The partnership among businesses, nonprofits and transportation officials began in December 2015 to connect job openings in Livingston County to Flint residents who wanted to work but had no transportation. This partnership is the latest version of MTA’s regional transportation efforts, which began in 1997.
McDonald Transit, a division of RATP Dev, will begin operating public transit services for Lake County, FL, March 6 under a three-year contract with the county commission that includes four additional one-year renewal options.
The firm will manage operations and vehicle maintenance for Lake County’s LakeXpress fixed-route service and Lake County Connection paratransit. McDonald Transit will also provide recruiting and training for bus and maintenance service staff, will assist with FTA National Transit Database and Florida DOT reporting and will oversee fare security functions and labor relations.
Blaine Rigler, president of McDonald Transit, said, “We provide our services to several systems within Florida and will leverage our extensive knowledge and experience operating within the state and internationally to bring about our commitment of improving services and being responsive to the communities we serve.”
Reps. David Price, left, and G.K. Butterfield (both D-NC) recently joined local elected officials, business leaders and education leaders for a bus tour of GoTriangle’s proposed Durham-Orange Light Rail Transit project corridor. The proposed 17.7-mile corridor with 18 stops will connect University of North Carolina Hospitals with North Carolina Central University and serve major employers and universities. GoTriangle is awaiting both local government approval of an updated plan and federal approval to move the project into the engineering phase.
The South Bend (IN) Public Transportation Corporation (Transpo) has introduced an incentive pay program to help the agency attract and retain full-time service line employees for vehicle cleaning, fueling and maintenance.
David Cangany, Transpo general manager and chief executive officer, said this program “provides us the opportunity to be more competitive with the overall salary and benefits package while investing in top talent.”
The contactless public transit fare payment system created by Cubic Transportation Systems and Transport for London (TfL) recently received its ninth award since 2015: the London First Award for Innovation, presented by London First, a nonprofit organization that promotes business interests in the English capital.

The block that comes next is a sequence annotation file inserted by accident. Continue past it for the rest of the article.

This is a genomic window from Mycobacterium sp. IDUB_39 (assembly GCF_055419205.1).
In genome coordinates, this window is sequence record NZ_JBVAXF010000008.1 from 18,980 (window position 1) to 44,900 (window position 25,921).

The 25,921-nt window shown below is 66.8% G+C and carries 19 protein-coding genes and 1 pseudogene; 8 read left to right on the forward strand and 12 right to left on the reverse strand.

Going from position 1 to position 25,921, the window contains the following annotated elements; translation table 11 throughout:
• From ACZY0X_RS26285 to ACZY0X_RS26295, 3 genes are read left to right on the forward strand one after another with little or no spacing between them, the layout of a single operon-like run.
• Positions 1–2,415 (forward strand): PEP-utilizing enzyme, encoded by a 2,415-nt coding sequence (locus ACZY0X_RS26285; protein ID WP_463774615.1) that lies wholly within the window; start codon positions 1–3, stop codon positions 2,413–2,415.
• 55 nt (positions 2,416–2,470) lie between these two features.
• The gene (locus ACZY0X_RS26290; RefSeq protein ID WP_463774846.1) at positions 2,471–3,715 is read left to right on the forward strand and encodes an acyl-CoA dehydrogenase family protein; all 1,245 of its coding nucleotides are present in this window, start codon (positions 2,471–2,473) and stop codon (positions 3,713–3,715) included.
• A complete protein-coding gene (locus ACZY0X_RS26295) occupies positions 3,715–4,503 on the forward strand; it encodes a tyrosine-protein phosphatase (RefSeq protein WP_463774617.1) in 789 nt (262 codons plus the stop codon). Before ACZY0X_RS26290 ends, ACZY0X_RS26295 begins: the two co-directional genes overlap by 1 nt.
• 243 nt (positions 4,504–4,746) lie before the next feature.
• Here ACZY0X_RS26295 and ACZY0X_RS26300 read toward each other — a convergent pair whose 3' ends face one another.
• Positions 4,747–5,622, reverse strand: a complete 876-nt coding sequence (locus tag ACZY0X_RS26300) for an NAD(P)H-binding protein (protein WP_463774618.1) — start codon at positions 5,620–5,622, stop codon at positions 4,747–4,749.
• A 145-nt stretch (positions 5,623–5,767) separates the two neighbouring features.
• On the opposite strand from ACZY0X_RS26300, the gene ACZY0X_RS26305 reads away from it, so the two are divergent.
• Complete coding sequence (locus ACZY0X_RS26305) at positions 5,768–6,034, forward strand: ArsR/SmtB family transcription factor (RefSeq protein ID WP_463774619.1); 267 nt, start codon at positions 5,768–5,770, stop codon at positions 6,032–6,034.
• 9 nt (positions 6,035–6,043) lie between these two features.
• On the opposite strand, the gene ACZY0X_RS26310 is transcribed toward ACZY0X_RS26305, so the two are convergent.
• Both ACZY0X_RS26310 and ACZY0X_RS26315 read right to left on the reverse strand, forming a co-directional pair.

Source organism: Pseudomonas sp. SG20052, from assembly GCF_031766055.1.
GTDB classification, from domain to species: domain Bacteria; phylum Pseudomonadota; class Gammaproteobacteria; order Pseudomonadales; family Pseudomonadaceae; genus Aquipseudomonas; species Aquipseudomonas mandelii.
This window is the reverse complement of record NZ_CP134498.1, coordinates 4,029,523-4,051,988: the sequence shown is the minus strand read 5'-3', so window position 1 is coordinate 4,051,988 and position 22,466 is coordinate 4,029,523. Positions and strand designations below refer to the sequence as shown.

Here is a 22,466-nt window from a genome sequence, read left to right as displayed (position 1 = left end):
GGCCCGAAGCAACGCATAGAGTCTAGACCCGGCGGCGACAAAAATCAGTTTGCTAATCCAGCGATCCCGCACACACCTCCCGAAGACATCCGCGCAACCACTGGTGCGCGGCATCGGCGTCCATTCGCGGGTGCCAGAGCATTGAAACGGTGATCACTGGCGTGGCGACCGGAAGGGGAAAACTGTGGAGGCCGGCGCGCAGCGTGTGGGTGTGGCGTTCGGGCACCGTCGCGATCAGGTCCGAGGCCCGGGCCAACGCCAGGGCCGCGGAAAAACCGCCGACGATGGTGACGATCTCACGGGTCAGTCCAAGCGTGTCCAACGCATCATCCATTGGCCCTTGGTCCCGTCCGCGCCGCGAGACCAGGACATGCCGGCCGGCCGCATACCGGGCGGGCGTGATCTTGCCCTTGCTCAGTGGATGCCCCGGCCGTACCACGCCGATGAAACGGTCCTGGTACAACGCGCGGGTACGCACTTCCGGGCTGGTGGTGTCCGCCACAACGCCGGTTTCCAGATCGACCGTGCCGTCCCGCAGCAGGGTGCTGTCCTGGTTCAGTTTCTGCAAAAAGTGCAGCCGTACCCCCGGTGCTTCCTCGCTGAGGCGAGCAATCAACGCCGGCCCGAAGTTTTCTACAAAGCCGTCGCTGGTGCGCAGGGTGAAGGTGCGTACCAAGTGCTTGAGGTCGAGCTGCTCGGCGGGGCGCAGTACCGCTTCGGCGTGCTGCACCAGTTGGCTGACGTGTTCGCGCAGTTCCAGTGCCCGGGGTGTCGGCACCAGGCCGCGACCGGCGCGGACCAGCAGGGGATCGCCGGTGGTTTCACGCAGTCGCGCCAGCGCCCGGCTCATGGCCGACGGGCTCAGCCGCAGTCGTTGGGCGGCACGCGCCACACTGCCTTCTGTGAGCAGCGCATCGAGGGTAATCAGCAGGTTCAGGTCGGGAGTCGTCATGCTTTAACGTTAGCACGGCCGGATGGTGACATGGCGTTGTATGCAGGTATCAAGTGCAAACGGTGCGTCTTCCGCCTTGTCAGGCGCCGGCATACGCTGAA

London First supports transport infrastructure and services that enable business and employees to move around the city efficiently, including increased investment in London’s transport infrastructure, coupled with greater efficiency and innovation from TfL.
Cubic and TfL launched the contactless bankcard system in 2012 and two years later extended its reach to cover London’s entire transit network, including Tube (subway), rail, bus and tram services. The system has accounted for more than 800 million contactless trips since its introduction.
In 2016, Cubic and TfL agreed on a licensing deal for the use of London’s contactless ticketing system worldwide, making it accessible to cities around the world.
“We are honored that London First has named our technology as one of the major achievements in the last 25 years.” said Shashi Verma, TfL’s chief technology officer. “London’s transport system is renowned around the world, from the first Underground railway network in 1863 to now introducing world-leading contactless bankcard technology to make travel around the city simple and convenient for our customers. Our pay-as-you-go fare collection system has completely transformed the way millions of commuters pay for travel every day.”
If your agency is planning a ballot initiative for 2018, Election Day will be here before you know it.
It’s never too early to get started on building support and launching educational campaigns. One good way to begin is to review the resources at the Center for Transportation Excellence (CFTE), an APTA affiliate that serves as an online clearinghouse for public transportation-related ballot measures.
Public transit officials will find such resources as examples of ballot language and sample campaign materials, an interactive map showing the location of recent transit votes, extensive research and original reports regarding the connections between communities and their public transit agencies and information on training and webinars. CFTE also keeps a running year-by-year list of ballot issues and tabulates the percentage of measures that pass. It’s all here.
Transit leaders can also attend CFTE’s biennial Transit Initiatives and Communities Conference, May 21-23 in Seattle. This meeting—the only national conference exclusively devoted to understanding transportation ballot measures and providing concrete advice on how to win—features firsthand accounts from industry professionals and volunteers who have worked on successful campaigns.
The city of San Francisco recently completed work on its first “protected intersection,” which San Francisco Mayor Ed Lee, left, called “a step towards making San Francisco streets safer and accomplishing our Vision Zero goal of reaching zero traffic deaths.” He called the intersection at 9th and Division streets—designed with concrete islands at corners to help car and bus drivers make safer, slower turns, separations between drivers and bicyclists as they approach the intersection, raised crosswalks to slow drivers and a new island on the north side of the intersection to improve pedestrian access, “an example of how we can target our engineering investments and construct innovative, high-quality infrastructure that will create safer streets for all San Franciscans.” Joining Lee are, from second from left, Ed Reiskin, SFMTA director of transportation; Mohammed Nuru, director of San Francisco Public Works; and Brian Wiedenmeier, executive director, San Francisco Bicycle Coalition. This intersection was one of the city’s streets where 70 percent of severe and fatal crashes occur.